Hirabayashi v. United States
Following is the case brief for Hirabayashi v. United States, 320 U.S. 81 (1943)
Case Summary of Hirabayashi v. United States:
- Following the attack on Pearl Harbor, President Roosevelt ordered that curfews and relocation be ordered for Japanese-Americans on the West Coast.
- The orders, which were quickly enacted into law, were meant to protect the country from sabotage and espionage by citizens of Japanese ancestry, who were thought might be willing to help Japan’s war effort.
- Appellant Hirabayashi, an American citizen of Japanese descent, was convicted of violating the curfew and a relocation order.
- The U.S. Supreme Court affirmed Hirabayashi’s conviction. It held that Congress and the Executive can impose a racially discriminatory curfew and relocation order without violating the Constitution because it was a necessary emergency war measure.
Hirabayashi v. United States Case Brief
Statement of the Facts:
Following Japan’s attack on Pearl Harbor in 1941, President Roosevelt sought to prevent incidents of disloyalty and espionage from people of Japanese descent living in the United States. Accordingly, he issued two executive orders, which were enacted into law. One order gave the Secretary of War the authority to designate certain parts of the country “military areas” and the authority to exclude people from those areas. The second order created the War Relocation Authority, whereby the military had the power to remove, maintain, and supervise persons excluded from the military areas.
Appellant Hirabayashi, a senior at the University of Washington, was of Japanese ancestry. He was indicted for violating the curfew and a relocation order. He challenged the indictment, stating that he was an American citizen, had no allegiance to the Empire of Japan, and that the President’s orders were an unconstitutional delegation of Congressional power. He was convicted and sentenced to three months in prison.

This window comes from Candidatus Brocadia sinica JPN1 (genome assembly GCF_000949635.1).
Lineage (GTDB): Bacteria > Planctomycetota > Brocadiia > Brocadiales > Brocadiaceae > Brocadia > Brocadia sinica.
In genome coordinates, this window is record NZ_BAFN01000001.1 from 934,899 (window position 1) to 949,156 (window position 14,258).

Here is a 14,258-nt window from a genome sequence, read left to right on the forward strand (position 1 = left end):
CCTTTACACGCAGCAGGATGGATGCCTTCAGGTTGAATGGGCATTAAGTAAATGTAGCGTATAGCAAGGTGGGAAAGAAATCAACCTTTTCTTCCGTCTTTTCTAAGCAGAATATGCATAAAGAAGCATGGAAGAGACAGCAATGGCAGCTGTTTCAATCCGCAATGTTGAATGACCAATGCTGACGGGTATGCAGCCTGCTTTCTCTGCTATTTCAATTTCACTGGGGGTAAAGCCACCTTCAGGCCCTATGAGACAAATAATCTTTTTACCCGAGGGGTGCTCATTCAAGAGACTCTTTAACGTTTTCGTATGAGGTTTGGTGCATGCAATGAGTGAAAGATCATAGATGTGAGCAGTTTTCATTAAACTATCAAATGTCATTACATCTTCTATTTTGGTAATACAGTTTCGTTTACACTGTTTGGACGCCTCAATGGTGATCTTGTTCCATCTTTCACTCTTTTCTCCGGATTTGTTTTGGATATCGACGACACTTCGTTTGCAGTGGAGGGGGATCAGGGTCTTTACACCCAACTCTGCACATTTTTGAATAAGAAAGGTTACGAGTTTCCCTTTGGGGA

- The District Court denied Hirabayashi’s challenges to the indictment.
- On appeal, the Ninth Circuit Court of Appeals certified questions to the Supreme Court for instructions.
- The U.S. Supreme Court, however, certified the entire record as if it had been brought on appeal.
Issue and Holding:
Do Congress and the President have the constitutional authority to impose the curfew on citizens of Japanese ancestry? Yes.
The District Court’s verdict is affirmed.
Rule of Law or Legal Principle Applied:
The Congress and the President had the constitutional authority to establish a curfew for Japanese-Americans because it was a necessary emergency war measure against the threat of sabotage and espionage.
Given all of the facts and circumstances, there was a substantial basis for the curfew. It was imposed in order to meet the threat of sabotage and espionage as an emergency war measure. The curfew did not unconstitutionally discriminate against Japanese-Americans because it did not deny due process. Rather, it was within Congress’ war powers. Racial distinctions are usually irrelevant, but in this case they are relevant for national security.
Concurring and Dissenting Opinions:
Concurring Opinion (Douglas):
The threat of Japanese invasion was real after Pearl Harbor. We must credit the military’s fear of espionage as one in good faith. Where the peril is great and time is short, temporary discriminatory treatment of Japanese-Americans may be the only practical answer.
Concurring Opinion (Murphy):
We should trust that the military is acting in good faith. Congress and the Executive can employ measures to protect the country. However, a state of war does not mean that the Bill of Rights are suspended. Our treatment of Japanese-Americans “bears a melancholy resemblance” the treatment of the Jews in Germany. When the danger is past, the restrictions on Japanese-Americans should be promptly removed.
Concurring Opinion (Rutledge):
The suggestion that the courts have no power to review any action of a military officer is wrong.
Hirabayashi v. United States led up to the now-infamous Korematsu decision. In this case, the Court only dealt with the Appellant’s curfew conviction, and it side-stepped the question of relocation. The Court did so likely because it knew how unsavory the action was given Germany’s treatment of the Jews during WWII.